The Process of Cutting the Roster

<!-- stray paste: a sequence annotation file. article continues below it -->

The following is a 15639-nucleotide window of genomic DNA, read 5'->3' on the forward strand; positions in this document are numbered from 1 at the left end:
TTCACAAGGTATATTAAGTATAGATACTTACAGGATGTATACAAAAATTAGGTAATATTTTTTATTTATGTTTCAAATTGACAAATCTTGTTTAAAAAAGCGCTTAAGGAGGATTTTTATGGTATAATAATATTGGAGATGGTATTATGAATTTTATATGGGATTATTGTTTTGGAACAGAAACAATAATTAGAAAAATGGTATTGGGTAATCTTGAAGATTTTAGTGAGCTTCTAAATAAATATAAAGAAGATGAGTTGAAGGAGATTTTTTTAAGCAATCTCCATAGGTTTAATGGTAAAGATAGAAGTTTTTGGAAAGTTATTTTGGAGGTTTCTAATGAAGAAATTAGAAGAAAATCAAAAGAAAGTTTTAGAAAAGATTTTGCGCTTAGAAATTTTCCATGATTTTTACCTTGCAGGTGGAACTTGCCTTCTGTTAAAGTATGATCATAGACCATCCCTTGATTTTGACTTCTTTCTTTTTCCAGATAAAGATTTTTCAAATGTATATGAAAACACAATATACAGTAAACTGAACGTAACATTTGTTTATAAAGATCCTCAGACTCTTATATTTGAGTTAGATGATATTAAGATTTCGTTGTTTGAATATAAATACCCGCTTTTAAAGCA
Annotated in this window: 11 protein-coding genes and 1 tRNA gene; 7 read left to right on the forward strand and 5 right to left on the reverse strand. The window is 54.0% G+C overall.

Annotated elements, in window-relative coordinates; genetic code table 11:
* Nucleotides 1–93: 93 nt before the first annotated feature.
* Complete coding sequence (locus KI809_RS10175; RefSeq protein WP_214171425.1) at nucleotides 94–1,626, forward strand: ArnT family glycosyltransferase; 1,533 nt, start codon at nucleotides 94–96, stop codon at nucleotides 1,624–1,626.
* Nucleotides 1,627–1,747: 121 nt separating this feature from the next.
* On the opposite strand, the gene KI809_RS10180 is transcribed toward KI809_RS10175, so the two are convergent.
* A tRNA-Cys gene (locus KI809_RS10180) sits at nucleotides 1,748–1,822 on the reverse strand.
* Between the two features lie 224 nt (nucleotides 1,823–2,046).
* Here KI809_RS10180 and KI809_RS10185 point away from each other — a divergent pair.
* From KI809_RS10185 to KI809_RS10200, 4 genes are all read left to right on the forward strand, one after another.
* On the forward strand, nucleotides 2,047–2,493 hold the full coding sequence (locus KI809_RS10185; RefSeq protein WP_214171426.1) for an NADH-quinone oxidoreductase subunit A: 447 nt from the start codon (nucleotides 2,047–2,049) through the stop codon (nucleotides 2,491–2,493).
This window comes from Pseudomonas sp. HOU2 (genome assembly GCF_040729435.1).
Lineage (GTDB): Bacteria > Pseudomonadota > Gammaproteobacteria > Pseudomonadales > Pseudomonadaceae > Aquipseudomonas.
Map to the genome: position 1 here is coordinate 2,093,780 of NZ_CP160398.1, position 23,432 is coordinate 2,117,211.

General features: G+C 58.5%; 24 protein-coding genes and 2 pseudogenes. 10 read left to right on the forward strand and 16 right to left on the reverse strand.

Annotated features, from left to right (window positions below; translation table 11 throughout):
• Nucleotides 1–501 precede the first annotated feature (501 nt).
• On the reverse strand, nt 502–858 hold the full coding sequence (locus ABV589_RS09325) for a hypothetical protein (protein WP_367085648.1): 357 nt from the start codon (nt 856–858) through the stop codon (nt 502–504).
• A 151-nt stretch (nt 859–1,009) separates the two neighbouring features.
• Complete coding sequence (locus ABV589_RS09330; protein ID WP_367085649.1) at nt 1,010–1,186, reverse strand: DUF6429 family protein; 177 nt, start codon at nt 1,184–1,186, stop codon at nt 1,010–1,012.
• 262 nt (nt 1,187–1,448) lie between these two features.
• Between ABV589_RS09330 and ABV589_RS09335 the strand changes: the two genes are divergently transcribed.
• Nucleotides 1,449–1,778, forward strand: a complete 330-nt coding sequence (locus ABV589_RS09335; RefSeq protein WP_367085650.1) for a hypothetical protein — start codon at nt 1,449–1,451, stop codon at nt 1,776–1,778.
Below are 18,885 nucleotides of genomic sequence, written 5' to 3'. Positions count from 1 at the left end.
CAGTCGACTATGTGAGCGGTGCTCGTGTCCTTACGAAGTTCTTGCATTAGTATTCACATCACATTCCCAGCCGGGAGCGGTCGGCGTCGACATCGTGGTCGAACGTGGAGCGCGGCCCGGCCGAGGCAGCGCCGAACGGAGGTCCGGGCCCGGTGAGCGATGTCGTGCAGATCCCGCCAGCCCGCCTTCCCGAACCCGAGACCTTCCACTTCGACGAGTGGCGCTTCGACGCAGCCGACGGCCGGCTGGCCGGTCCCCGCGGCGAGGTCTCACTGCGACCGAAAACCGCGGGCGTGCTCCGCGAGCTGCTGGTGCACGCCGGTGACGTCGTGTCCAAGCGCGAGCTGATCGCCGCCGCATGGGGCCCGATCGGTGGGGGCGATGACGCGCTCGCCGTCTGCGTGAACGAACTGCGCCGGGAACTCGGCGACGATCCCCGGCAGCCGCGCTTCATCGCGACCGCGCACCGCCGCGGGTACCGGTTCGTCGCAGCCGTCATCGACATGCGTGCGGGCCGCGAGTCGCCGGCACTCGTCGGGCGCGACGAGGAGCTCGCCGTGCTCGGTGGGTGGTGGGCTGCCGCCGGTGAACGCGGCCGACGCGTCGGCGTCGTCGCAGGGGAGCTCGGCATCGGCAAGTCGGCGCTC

After the third preseason game, NFL clubs have to get to the business of creating the 53 man final roster. In many cases, who makes the final 53 is pretty much determined after the second preseason game. The exceptions are when an untimely injury happens and a player you had figured to be on the 53 is now on injured reserve. Many believe that how a player performs in a preseason game is the determining factor. In some cases it is, but often the decision is made on how a player practices and how he responds to class room work. Coaches what players on the squad that can be trusted, meaning they know their assignments. You will see some players cut in the next few weeks who may have made some big plays but don’t know or understand the play book. Because of that, a coach can’t trust him enough to play him. Often, these are the type of guys you see on a practice squad; players that have the physical tools, but need the extra practice time to really know and understand their assignments. Who has the final decision on the roster? Every NFL club has one and only one person that has control of the 53 man roster. In essence, regardless of title, the person that holds that designation is the man who runs the club. In most cases, it is either the General Manager or the Head Coach….it’s can’t be both. Depending on who that person is, there can be a difference in philosophy. If it is the Head Coach, the thought process is often on today. Coaches have to win in order to retain their jobs. If the coach has the final say on the roster, he is almost always going to choose players that are going to help him today, not tomorrow. If he doesn’t win, there is no tomorrow. The General Manager, on the other hand, also has to win, but often thinking of the future of the franchise. He may choose to keep some younger players who have upside, even though a limited veteran may be more helpful today. Are their disagreements? Sure, but usually just on a few players, and often, if there is a good working relationship between the coach and the GM, compromise will and does happen. Is money a factor? Yes, money can be a factor, but it can come down to what the club going to get from the player as far as production. If you are paying a million dollars to a player, the club hopes to get back a million dollars in production. If the decision makers feel a player is not going to give back in production what he is being paid, then it is time to cut the cord. Often, you can see a veteran cut at the final cut down and then brought back to the squad after the first game is played. The reason this happens, is because if a vested veteran (over four years of service) is on the opening day roster, his contract is guaranteed for the season. If he is cut and brought back after the first game, then he is paid for only the games he is on the roster. For teams that have minimal salary cap room, this is important in doing business. What is the breakdown by position? This can and will change from team to team, and often, the scheme effects how many players a club keeps at each position. For example, a team that runs a 3-4 defense usually won’t keep as many defensive lineman as a 4-3 team. The same hold true for linebackers. The 3-4 team may carry more linebackers than the 4-3 club. If the Head Coach is an offensive coach, you will often see a few more players allotted to that side of the ball. For example, many clubs will keep five or six receivers. If the coach is offensive minded, you can bet they are more likely to keep six. The defensive minded coach will often keep more defensive backs or linebackers. When we talk about these final numbers, the players we are talking about are guys who fill out the final spots on a roster. Clubs used to always keep three quarterbacks on the roster, but in the last few years, we have seen a trend towards keeping just two. The third quarterback is often a young player who has practice squad eligibility. He is cut at the final cut down and brought back the next day after he clears waivers. Since his chances of playing are very limited, there is no sense in keeping him on the final 53. If a club has a young quarterback who they feel is a good developmental prospect and they won’t be able to slip him through waivers, they may choose to keep him on the final roster. You don’t want to expose a player that may have a good future to waivers. It’s just too risky. How important are special teams to the process? Special teams always play a huge role in determining the final roster. Games are won and lost on special teams play, and clubs are always looking for players who can be difference makers on special teams. When clubs get to the cut down process, there are almost always a few players who make the final roster who were not the best positional players on the team. For example, a club's fourth and fifth receiver and third running back have to play special teams. A club may cut a player who is worthy of being a team’s fourth receiver on talent, but he has no special teams' value. Because of that, the player who is say the sixth best receiver on the depth chart may jump ahead of the fourth receiver because of the special teams' value. When things like this happen, hopefully the player you cut has practice squad eligibility, so that you can resign him to the practice squad if he clears waivers. Cut down games Clubs are always trying to play games when it gets to cut down time. If a young player who is relatively unknown looks good in practice, the club may choose not to play him in the preseason games. The reason being is they don’t want to take a chance that he will make a few big plays in a game. If that happened, the other 31 clubs would see it on tape, making the chances of that player clearing waivers lower. Sometimes in these cases, the club may choose to cut the player before the final cut down, limiting his chance to be claimed by another club. Once the rosters are set, they quietly resign the player to the practice squad with the hope that he will continue to improve and eventually help the club in the future. Over the next few weeks, watch how your favorite club trims its roster. In my opinion, it is always a fascinating time the year, mainly because there is so much gamesmanship used. You will see that there are more roster moves made in the first two to three weeks of the season than there are the rest of the season combined. Follow Greg on Twitter @greggabe